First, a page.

My co-teacher and I were in our room on the second floor of a beautiful house. She suddenly got up and said she was going to see if any students would like to do some acro yoga. I was busy, working on my computer. About 10 minutes after she left the room I heard a god-awful noise of splintering and crashing coming right at me. I instantly knew what it was. A huge tree was falling, its roots destabilised by all the rain. A moment later, it tore through the roof, missing me by inches. Glass was flying everywhere. I tried to stand up but my knees gave way. There I was amidst the wreckage, miraculously unhurt. The trunk was right over my co-teacher’s bed. Whatever made her get up 10 minutes before was an inspired survival mechanism. I remember feeling a sense of relief that it was our room and not one of the students. We were able to move to a new room and to continue with the training. I was very shaken but so grateful for the yogic teachings that allowed me to keep calm and carry on.
Fast forward to a YTT at beautiful Lake Atitlan in Guatemala where I was stung by a big scorpion, who had been hiding in a bunch of bananas on a boat-bus which ferried people to various towns around the lake. I spent several hours not knowing whether my untimely demise had come. Fortunately, it hadn’t, and it only ended up being marginally worse than a bee sting. Then there was the training in Bali where I got dengue fever halfway through and tried to keep going, but finally had to have the assistants take over, as I succumbed to delirium.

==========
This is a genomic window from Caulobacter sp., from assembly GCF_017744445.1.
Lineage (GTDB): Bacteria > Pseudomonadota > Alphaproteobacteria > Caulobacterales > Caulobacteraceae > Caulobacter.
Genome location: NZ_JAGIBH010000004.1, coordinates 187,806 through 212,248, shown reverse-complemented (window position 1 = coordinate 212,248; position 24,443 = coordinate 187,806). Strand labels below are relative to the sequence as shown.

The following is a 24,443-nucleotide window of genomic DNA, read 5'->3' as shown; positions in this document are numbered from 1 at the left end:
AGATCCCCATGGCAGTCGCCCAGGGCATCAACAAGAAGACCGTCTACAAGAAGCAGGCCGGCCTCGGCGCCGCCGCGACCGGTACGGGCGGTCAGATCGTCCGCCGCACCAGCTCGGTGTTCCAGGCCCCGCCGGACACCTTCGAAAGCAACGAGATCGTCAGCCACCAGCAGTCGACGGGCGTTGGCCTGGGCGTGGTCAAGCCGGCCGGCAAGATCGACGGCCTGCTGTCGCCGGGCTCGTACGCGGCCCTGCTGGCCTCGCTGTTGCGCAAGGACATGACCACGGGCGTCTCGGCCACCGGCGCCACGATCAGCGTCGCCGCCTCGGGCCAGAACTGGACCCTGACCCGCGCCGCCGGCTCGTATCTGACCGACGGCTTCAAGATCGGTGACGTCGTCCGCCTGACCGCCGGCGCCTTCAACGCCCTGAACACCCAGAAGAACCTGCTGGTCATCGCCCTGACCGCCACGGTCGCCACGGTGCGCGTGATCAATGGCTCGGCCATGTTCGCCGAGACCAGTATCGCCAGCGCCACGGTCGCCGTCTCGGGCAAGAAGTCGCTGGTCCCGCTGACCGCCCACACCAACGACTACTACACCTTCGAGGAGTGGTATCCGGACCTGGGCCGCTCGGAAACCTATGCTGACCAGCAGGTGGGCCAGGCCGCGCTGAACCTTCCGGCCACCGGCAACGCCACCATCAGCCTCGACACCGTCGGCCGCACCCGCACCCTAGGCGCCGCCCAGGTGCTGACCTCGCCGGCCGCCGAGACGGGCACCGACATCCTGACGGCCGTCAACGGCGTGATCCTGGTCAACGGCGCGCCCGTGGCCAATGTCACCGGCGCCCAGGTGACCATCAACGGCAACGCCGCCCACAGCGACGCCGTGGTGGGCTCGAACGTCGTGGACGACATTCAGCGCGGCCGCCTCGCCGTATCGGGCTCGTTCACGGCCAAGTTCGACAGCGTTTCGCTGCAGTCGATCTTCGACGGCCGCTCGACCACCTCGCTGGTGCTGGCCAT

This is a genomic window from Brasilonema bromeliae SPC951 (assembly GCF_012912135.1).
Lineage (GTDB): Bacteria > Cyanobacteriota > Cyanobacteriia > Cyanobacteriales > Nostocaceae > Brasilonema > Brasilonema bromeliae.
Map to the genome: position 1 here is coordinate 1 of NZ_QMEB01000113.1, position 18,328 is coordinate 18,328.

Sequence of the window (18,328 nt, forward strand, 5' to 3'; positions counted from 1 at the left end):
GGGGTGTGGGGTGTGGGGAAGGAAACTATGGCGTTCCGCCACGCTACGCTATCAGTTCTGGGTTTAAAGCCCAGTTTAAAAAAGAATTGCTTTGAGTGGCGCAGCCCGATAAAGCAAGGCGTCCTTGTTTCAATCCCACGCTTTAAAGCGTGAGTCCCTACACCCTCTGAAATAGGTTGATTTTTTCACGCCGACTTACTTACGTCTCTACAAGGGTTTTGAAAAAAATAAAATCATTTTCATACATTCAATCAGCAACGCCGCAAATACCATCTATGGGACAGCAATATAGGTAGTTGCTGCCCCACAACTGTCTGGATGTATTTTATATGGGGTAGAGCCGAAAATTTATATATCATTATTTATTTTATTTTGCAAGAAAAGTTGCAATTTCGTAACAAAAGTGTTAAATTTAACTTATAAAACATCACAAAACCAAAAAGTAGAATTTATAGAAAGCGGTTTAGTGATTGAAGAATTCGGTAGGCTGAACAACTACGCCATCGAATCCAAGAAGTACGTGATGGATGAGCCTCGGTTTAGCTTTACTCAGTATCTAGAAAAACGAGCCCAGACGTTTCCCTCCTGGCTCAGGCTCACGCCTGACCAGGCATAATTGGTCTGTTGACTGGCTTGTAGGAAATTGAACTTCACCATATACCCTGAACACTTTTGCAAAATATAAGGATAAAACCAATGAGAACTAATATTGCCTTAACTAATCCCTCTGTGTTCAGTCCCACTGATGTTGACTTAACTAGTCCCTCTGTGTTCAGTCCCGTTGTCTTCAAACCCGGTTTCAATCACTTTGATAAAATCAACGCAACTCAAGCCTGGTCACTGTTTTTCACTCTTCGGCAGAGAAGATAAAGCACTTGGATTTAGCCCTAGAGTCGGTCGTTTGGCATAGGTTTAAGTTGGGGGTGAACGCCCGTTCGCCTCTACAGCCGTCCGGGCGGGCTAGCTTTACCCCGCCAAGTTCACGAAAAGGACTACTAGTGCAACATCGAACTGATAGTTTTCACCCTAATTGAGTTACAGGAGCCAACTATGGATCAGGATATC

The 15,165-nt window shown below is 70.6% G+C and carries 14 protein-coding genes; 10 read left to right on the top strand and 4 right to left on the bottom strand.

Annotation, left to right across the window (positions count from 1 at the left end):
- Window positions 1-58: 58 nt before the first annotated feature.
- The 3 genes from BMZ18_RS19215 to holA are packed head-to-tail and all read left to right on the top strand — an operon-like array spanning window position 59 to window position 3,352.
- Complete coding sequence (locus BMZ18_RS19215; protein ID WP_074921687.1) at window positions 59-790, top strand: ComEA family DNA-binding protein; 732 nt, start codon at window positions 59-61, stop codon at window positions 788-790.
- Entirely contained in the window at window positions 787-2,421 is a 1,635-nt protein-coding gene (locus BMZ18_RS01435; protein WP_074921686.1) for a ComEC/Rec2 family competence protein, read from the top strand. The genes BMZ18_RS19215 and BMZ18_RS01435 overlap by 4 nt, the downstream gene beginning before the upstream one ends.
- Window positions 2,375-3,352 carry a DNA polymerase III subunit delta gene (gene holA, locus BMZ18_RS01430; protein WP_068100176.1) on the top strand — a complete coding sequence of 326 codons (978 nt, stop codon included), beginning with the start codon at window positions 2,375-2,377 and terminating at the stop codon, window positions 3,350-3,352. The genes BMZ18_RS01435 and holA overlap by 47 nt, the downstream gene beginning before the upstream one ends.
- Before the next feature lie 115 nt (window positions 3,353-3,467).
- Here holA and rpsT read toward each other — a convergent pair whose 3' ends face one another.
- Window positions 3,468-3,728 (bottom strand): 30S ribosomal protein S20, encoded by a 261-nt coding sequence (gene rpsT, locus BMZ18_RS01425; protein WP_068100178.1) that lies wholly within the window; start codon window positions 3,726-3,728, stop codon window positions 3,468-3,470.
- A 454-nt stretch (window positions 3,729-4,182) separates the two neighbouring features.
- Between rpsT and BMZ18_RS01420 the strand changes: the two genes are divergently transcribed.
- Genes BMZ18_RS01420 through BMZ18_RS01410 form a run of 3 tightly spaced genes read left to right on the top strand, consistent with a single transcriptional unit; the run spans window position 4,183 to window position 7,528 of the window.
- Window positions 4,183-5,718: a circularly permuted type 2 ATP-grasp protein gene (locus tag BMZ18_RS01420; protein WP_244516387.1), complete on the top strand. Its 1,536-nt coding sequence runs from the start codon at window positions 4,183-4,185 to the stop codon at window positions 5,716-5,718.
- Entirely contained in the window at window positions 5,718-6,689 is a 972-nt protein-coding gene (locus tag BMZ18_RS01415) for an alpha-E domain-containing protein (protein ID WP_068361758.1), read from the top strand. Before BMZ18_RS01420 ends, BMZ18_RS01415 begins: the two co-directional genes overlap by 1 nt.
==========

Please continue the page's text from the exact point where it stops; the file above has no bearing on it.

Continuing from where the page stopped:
After 10 years on the yoga trail I decided I needed to slow down and that I wanted to stop travelling and have the students come to me. (It would probably be safer!) Life on the road, hopping from one beautiful place after the other, had been amazing whilst it lasted, but it also left me longing to put down roots. During my years of travelling and running YTTs, I had become engaged in searching for the perfect retreat centre. I had worked tirelessly on refining and perfecting the content of the YTT itself, but I realised the container for the training also had a big influence on the overall experience. So, the search had taken me all over the world, and in the process, I had learned something good and positive from every sanctuary I visited and had many great adventures. However, it always seemed that something was missing, whether it was the food not being quite right or the customer service being poor, or the location not being as tranquil as I would have liked. This finally led me to the conclusion that I would have to create what I was seeking for myself; the perfect container to hold my YTTs. I found my dream retreat centre in the countryside of Andalusia in southern Spain and have spent the last 10 years in the creation of the perfect sanctuary. When I hold my trainings here, I am at peace, knowing I have managed to orchestrate the whole experience in the way I always dreamed of.
Vidya Heisel is the director of Frog Lotus Yoga International Teacher Training Programmes (Froglotusyogainternational.com) and Suryalila Retreat Centre (Suryalila.com)